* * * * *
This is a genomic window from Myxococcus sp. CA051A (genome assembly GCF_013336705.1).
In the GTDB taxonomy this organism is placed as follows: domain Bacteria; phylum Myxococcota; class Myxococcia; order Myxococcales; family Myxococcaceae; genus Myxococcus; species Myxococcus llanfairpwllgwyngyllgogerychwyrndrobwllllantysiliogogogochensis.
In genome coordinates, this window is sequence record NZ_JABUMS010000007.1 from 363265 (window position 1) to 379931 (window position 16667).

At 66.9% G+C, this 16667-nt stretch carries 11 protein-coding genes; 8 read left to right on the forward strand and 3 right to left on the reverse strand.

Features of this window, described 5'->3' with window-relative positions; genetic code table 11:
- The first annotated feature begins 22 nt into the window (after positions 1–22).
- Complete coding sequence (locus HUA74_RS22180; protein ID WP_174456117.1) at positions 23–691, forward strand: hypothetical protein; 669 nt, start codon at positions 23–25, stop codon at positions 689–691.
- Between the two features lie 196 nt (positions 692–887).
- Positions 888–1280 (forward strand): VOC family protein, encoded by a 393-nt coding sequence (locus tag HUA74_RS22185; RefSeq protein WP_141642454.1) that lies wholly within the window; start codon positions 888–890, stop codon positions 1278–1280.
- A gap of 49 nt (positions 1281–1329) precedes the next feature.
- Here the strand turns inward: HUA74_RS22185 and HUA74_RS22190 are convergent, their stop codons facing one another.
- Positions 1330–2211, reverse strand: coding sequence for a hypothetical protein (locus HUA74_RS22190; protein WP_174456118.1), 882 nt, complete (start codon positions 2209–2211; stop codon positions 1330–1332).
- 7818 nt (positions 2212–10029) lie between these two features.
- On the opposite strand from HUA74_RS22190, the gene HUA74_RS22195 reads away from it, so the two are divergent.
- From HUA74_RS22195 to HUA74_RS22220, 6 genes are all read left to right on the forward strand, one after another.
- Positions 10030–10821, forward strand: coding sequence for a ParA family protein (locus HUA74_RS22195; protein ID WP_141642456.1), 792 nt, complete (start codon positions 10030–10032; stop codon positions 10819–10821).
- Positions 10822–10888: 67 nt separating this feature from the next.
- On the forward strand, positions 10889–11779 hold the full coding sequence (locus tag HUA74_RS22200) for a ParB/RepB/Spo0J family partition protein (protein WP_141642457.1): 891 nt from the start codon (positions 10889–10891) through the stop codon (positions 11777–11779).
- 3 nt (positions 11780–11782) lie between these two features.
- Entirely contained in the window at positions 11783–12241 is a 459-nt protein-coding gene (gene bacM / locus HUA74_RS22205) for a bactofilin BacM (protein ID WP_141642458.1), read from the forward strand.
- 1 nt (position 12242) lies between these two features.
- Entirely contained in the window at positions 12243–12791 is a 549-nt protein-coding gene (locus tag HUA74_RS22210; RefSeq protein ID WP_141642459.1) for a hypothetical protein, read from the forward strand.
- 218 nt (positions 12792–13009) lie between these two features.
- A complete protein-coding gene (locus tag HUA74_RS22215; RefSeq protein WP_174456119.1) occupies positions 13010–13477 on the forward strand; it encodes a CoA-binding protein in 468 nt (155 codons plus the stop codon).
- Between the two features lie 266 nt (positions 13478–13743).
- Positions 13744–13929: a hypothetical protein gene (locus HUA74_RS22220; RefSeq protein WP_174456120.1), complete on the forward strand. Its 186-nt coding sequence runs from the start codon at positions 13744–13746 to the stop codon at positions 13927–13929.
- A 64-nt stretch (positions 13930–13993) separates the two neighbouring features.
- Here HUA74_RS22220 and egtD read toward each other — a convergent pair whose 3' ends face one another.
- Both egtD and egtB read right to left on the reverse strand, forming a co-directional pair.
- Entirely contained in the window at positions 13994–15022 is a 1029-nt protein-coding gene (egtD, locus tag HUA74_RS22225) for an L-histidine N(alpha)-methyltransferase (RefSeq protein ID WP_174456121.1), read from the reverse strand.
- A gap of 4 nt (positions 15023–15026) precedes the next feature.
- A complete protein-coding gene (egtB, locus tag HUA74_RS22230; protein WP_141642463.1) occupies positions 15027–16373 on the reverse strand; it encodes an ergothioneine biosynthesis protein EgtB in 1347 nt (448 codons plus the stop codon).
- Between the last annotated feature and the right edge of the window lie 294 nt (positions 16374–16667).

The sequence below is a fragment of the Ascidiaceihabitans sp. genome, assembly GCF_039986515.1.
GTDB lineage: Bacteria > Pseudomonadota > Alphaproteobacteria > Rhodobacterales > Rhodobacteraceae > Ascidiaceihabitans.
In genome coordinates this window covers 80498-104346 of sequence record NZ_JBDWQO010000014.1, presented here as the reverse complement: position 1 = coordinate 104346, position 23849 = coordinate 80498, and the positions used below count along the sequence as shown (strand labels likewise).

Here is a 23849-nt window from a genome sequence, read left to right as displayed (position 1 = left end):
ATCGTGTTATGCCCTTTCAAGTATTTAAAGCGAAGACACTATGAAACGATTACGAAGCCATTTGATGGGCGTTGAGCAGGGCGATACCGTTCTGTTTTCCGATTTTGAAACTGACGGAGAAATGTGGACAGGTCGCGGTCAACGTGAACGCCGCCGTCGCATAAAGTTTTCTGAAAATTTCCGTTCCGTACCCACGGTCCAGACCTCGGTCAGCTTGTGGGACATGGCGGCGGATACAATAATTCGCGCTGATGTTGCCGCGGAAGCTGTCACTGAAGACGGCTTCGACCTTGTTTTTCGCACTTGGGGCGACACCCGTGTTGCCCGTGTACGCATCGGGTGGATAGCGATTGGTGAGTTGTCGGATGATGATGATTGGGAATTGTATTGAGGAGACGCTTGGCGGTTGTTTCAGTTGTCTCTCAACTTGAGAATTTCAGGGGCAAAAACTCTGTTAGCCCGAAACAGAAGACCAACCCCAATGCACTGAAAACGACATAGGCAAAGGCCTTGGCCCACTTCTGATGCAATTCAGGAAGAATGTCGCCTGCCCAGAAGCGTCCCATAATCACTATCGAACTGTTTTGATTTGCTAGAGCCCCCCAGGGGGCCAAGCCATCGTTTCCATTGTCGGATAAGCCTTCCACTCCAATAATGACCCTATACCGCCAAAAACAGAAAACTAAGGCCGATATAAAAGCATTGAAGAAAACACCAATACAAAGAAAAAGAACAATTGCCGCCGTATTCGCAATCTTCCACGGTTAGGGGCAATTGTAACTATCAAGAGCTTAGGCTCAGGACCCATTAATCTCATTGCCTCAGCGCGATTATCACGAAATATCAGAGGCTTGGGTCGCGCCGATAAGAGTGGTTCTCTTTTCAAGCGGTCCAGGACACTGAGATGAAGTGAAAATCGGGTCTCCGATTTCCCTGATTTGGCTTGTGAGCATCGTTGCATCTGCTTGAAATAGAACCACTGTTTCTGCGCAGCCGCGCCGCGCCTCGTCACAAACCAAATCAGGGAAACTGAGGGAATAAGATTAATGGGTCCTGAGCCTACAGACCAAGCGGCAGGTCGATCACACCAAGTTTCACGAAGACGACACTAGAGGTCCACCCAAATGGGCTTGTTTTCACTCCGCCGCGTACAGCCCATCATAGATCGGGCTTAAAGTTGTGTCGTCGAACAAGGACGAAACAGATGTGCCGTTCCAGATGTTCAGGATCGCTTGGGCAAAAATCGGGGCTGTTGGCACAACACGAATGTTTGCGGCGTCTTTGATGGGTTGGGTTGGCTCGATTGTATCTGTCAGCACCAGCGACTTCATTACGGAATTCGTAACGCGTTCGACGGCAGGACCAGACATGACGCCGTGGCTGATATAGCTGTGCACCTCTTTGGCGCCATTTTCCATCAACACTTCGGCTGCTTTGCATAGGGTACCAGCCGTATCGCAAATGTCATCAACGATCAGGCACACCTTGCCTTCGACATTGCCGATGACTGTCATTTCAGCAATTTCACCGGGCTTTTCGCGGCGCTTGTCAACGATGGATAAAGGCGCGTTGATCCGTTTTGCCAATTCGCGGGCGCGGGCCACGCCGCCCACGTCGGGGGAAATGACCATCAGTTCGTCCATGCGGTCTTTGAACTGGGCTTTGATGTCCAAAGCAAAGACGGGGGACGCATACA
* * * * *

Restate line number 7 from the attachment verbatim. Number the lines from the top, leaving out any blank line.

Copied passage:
- Complete coding sequence (locus HUA74_RS22180; protein ID WP_174456117.1) at positions 23–691, forward strand: hypothetical protein; 669 nt, start codon at positions 23–25, stop codon at positions 689–691.